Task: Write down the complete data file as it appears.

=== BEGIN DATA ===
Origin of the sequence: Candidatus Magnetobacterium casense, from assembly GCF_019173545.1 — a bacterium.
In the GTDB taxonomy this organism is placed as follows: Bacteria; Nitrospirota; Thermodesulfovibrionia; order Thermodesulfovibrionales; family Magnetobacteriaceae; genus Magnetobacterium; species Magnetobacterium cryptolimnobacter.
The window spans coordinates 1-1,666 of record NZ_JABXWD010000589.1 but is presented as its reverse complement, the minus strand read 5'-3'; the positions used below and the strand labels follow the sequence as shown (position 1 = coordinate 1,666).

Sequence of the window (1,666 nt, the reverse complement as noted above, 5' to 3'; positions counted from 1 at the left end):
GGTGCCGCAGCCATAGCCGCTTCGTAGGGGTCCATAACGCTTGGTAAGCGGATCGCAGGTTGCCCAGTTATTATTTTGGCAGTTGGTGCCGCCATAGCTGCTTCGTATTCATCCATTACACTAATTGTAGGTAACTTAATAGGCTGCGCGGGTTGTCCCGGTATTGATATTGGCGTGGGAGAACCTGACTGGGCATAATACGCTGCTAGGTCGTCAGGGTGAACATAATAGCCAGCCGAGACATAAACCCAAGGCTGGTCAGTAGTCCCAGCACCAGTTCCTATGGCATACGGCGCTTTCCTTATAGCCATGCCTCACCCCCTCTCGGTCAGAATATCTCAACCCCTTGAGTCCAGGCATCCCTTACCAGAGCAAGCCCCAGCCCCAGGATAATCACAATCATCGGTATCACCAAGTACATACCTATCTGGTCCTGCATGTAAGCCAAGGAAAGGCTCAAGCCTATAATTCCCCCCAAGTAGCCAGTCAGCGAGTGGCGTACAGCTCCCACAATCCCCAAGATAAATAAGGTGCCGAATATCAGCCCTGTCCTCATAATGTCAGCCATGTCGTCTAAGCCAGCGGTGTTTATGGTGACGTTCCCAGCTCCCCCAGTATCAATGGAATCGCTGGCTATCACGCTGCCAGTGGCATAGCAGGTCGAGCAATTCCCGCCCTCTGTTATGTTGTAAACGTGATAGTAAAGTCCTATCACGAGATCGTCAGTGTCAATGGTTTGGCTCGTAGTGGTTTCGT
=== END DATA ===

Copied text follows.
Origin of the sequence: Candidatus Magnetobacterium casense, from assembly GCF_019173545.1 — a bacterium.
In the GTDB taxonomy this organism is placed as follows: Bacteria; Nitrospirota; Thermodesulfovibrionia; order Thermodesulfovibrionales; family Magnetobacteriaceae; genus Magnetobacterium; species Magnetobacterium cryptolimnobacter.
The window spans coordinates 1-1,666 of record NZ_JABXWD010000589.1 but is presented as its reverse complement, the minus strand read 5'-3'; the positions used below and the strand labels follow the sequence as shown (position 1 = coordinate 1,666).

Sequence of the window (1,666 nt, the reverse complement as noted above, 5' to 3'; positions counted from 1 at the left end):
GGTGCCGCAGCCATAGCCGCTTCGTAGGGGTCCATAACGCTTGGTAAGCGGATCGCAGGTTGCCCAGTTATTATTTTGGCAGTTGGTGCCGCCATAGCTGCTTCGTATTCATCCATTACACTAATTGTAGGTAACTTAATAGGCTGCGCGGGTTGTCCCGGTATTGATATTGGCGTGGGAGAACCTGACTGGGCATAATACGCTGCTAGGTCGTCAGGGTGAACATAATAGCCAGCCGAGACATAAACCCAAGGCTGGTCAGTAGTCCCAGCACCAGTTCCTATGGCATACGGCGCTTTCCTTATAGCCATGCCTCACCCCCTCTCGGTCAGAATATCTCAACCCCTTGAGTCCAGGCATCCCTTACCAGAGCAAGCCCCAGCCCCAGGATAATCACAATCATCGGTATCACCAAGTACATACCTATCTGGTCCTGCATGTAAGCCAAGGAAAGGCTCAAGCCTATAATTCCCCCCAAGTAGCCAGTCAGCGAGTGGCGTACAGCTCCCACAATCCCCAAGATAAATAAGGTGCCGAATATCAGCCCTGTCCTCATAATGTCAGCCATGTCGTCTAAGCCAGCGGTGTTTATGGTGACGTTCCCAGCTCCCCCAGTATCAATGGAATCGCTGGCTATCACGCTGCCAGTGGCATAGCAGGTCGAGCAATTCCCGCCCTCTGTTATGTTGTAAACGTGATAGTAAAGTCCTATCACGAGATCGTCAGTGTCAATGGTTTGGCTCGTAGTGGTTTCGT